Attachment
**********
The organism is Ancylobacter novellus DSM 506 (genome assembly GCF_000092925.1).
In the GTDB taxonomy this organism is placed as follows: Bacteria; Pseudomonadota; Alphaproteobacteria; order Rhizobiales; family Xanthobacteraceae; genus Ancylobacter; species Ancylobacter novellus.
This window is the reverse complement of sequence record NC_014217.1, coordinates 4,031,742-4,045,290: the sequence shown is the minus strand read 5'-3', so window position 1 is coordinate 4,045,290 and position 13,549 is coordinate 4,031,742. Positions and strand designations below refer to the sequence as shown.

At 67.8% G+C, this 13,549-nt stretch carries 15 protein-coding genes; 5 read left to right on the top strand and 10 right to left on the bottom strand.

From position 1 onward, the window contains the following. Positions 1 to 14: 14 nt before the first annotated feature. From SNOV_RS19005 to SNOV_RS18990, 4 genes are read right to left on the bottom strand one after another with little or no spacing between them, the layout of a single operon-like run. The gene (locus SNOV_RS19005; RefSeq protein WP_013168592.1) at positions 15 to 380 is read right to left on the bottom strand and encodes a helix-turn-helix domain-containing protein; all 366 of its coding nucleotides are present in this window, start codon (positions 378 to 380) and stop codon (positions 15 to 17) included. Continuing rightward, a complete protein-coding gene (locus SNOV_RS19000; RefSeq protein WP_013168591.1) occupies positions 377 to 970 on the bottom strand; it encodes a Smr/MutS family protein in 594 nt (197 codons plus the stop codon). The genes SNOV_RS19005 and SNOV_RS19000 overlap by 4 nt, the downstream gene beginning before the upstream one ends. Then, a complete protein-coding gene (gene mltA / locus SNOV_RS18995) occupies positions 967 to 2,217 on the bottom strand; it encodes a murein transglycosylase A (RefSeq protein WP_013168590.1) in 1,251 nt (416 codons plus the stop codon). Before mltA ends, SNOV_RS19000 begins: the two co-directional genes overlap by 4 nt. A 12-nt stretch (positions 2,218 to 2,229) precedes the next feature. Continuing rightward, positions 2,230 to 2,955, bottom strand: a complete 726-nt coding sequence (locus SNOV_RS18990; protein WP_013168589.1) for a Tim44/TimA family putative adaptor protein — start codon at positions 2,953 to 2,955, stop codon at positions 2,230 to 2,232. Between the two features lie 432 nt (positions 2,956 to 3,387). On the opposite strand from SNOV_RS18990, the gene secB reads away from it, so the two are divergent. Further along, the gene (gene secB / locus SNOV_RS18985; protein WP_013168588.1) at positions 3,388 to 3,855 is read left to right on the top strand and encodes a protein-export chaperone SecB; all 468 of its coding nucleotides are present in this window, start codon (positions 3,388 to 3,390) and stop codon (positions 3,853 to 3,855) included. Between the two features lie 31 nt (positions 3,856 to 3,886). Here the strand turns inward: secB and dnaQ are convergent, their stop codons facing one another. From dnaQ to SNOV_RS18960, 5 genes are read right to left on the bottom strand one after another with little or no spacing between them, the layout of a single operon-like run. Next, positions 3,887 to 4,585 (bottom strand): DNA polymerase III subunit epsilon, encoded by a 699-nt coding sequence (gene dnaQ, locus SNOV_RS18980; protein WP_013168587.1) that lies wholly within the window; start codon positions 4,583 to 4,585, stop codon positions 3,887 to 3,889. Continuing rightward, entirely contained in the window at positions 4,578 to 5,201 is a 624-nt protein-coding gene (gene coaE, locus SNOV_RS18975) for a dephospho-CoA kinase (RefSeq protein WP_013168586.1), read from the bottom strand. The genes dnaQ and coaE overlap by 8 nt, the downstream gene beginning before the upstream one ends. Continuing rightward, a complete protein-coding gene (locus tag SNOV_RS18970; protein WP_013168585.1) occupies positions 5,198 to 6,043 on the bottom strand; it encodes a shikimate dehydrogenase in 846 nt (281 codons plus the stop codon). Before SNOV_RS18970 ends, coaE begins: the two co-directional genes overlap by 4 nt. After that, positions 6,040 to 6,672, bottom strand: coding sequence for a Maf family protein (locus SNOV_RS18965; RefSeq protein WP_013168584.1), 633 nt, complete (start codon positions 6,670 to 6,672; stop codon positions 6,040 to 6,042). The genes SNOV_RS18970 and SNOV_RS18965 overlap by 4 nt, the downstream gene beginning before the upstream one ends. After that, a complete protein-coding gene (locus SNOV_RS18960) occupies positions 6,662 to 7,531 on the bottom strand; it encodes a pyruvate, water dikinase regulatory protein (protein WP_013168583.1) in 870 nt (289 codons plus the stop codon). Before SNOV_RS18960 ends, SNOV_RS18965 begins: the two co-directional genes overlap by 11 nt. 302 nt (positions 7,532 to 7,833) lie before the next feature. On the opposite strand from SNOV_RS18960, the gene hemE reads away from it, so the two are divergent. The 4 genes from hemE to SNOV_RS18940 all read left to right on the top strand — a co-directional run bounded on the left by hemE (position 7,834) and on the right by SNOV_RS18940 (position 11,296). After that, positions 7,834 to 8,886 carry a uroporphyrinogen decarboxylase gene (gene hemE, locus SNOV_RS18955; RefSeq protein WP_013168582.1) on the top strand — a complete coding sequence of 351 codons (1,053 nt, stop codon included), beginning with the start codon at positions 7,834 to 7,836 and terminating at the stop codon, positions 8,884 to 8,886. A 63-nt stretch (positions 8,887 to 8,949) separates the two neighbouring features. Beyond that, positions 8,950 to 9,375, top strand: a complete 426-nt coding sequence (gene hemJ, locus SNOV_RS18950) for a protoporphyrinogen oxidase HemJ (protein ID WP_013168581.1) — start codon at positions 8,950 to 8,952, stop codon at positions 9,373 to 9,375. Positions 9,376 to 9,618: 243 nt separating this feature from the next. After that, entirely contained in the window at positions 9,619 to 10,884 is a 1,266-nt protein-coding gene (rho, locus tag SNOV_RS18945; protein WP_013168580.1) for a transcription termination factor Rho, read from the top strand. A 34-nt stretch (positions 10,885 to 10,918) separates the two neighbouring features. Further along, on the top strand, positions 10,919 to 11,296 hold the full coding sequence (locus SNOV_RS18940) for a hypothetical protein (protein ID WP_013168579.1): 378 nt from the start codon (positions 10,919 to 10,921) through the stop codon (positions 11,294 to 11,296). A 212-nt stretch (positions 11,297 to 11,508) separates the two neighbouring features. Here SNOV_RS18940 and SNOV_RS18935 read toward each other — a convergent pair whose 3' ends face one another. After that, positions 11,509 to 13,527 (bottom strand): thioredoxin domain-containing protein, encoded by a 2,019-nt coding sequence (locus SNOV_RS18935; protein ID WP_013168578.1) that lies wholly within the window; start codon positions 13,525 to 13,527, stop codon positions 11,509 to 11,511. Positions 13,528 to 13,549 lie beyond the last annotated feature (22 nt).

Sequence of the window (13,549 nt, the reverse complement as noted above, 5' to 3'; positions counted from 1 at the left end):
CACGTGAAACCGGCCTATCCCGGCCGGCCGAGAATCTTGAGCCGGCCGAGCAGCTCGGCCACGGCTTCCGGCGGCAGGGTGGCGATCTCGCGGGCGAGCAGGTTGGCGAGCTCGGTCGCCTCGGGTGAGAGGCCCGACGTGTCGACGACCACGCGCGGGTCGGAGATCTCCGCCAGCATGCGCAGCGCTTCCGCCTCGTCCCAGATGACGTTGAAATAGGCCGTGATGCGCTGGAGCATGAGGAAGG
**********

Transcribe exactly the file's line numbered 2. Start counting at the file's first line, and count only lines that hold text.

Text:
In the GTDB taxonomy this organism is placed as follows: Bacteria; Pseudomonadota; Alphaproteobacteria; order Rhizobiales; family Xanthobacteraceae; genus Ancylobacter; species Ancylobacter novellus.